Thursday, September 3, 2015
Foreign Policy or Mythology?
We hear it all the time: the evil empire, the axis of evil, the big Satan, the little Satan. How many times have we heard and read that Iran is the most evil regime in the history of humanity. Where does all this “evil/satan” language come from? What I would suggest is that this is age-old and deeply ingrained mythic language, which is designed mainly to instill fear, but which truly has no role to play in a rational foreign policy.
Several days ago, former member of Congress and current distinguished scholar at Indian University Lee Hamilton wrote a piece for the Huffington Post titled “A Case of Diplomacy.” As one might expect, it was written in support of the nuclear deal worked out by the P5+1 with Iran. In the piece, Hamilton contrasted the words from President Kennedy’s inaugural speech, “Let us never negotiate out of fear. But let us never fear to negotiate,” with the words, “We don’t negotiate with evil, we defeat it,” which Hamilton attributes to former Vice-President Dick Cheney, a stanch opponent of the Iran deal (surprise, surprise).
It’s striking that this word “evil” keeps popping up in foreign affairs. In a 1983 speech, Ronald Reagan referred to the Soviet Union as “the evil empire.” Coming six years after the release of the movie “Star Wars,” a name that was also attached to Reagan’s anti-ballistic missile proposal, it’s no wonder that the president could arouse people sense of fear with images of Darth Vader attacking from the east. Not to be outdone, George W. Bush, seeking to advance his wish to invade Iraq in 2002-03, referred to the combination of Iraq, Iran and North Korea as “the axis of evil,” and we mustn’t forget that, turn about being fair play, the Iranians refer to us as “the Great Satan,” while our little brother Israel is called—you guessed it—“the Little Satan. So, to paraphrase Jerry Seinfeld, what’s with all this evil/Satan stuff?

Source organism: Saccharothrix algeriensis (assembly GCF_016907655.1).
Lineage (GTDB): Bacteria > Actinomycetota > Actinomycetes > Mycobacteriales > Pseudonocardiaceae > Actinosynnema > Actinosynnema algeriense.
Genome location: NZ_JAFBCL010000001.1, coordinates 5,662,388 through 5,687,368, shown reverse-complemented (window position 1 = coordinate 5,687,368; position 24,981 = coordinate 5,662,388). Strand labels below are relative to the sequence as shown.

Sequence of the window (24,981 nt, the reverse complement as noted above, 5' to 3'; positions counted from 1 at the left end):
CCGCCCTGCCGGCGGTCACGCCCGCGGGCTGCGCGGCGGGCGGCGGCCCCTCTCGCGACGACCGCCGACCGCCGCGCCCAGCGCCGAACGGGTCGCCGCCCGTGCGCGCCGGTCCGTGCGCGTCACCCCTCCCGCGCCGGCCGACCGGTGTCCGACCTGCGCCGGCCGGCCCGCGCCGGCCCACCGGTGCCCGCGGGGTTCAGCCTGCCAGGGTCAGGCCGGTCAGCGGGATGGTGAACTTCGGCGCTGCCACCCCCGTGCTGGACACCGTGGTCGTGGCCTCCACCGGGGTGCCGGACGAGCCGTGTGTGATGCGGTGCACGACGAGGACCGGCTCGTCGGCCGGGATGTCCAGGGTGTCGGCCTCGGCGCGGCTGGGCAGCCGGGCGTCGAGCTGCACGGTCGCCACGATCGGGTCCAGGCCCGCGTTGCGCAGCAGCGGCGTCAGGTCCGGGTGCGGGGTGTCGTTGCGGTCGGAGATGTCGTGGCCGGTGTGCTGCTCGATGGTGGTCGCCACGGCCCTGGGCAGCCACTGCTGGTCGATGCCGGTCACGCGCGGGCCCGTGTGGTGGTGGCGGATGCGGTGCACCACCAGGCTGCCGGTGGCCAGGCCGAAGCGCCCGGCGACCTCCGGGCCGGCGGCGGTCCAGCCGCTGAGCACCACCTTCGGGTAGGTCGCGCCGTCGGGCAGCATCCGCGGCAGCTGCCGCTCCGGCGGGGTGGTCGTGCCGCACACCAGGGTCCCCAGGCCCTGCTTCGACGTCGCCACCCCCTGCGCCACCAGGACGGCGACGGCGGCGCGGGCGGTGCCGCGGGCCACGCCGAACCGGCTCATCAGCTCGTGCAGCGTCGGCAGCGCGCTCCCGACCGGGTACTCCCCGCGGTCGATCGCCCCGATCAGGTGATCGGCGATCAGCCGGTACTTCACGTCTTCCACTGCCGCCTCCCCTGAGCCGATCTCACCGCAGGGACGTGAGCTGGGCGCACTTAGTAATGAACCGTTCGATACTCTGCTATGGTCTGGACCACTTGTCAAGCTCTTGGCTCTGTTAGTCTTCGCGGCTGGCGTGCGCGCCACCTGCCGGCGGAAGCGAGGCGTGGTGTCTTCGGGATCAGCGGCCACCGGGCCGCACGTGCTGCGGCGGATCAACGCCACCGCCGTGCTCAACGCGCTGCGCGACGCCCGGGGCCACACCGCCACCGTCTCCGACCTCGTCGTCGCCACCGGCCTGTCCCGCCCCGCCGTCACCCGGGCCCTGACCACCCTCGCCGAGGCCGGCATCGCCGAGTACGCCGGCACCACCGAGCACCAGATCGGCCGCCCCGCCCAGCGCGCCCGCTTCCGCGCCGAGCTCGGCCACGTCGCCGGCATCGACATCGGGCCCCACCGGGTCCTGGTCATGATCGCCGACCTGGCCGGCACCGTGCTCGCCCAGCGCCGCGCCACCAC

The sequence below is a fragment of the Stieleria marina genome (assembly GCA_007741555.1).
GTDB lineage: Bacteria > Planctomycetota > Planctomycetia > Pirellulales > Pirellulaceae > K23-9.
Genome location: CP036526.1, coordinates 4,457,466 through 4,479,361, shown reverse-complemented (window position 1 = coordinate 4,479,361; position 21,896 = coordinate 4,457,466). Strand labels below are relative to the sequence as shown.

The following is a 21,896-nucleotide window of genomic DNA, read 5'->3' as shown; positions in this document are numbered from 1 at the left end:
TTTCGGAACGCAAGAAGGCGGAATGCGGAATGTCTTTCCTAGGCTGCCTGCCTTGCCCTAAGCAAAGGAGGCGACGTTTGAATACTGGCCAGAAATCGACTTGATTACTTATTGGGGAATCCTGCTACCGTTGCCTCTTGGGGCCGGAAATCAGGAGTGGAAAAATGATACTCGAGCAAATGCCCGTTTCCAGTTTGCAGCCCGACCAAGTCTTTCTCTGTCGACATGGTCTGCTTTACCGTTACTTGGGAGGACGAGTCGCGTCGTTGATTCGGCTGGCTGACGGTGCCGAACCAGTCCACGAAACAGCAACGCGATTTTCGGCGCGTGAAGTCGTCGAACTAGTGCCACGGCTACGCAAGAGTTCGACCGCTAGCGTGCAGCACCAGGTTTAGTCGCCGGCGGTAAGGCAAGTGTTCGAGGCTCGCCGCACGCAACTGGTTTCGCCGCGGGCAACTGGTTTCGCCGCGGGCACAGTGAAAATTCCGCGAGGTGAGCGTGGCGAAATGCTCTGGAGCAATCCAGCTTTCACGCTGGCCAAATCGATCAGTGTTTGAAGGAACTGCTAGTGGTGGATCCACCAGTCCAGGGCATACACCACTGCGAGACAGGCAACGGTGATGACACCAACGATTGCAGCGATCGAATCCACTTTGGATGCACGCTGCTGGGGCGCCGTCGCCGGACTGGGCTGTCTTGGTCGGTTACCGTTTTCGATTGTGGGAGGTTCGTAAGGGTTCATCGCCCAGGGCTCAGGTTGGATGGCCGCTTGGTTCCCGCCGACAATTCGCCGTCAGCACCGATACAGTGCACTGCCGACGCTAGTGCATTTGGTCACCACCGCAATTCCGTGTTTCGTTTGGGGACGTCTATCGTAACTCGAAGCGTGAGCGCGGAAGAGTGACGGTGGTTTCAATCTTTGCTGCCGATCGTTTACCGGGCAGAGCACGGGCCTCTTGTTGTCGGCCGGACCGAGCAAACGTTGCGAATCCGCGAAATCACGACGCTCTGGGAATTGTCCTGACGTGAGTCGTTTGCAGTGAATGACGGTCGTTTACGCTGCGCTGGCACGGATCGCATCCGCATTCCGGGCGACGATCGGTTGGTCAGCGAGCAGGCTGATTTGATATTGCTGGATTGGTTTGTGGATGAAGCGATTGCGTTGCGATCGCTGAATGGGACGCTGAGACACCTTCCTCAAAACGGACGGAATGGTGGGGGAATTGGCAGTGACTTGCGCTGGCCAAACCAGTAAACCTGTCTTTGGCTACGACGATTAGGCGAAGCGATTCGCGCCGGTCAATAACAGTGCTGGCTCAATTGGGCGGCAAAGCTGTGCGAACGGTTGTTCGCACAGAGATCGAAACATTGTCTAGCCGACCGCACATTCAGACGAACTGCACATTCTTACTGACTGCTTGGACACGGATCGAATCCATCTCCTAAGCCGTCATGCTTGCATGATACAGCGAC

In his 1988 work Creation and the Persistence of Evil, Harvard theologian Jon Levenson reminds us of a biblical worldview which understands that at the beginning of time, God created an ordered cosmos out of the chaotic primordial waters, a theme well attested elsewhere in the Bible and in much of world mythology. The story in Genesis goes on, of course, to describe the divine role in creating world order by means of the appointment of the people of Israel as God’s covenant community, which will then become the recipient of the ultimate emblem of the divinely ordered world, the Torah.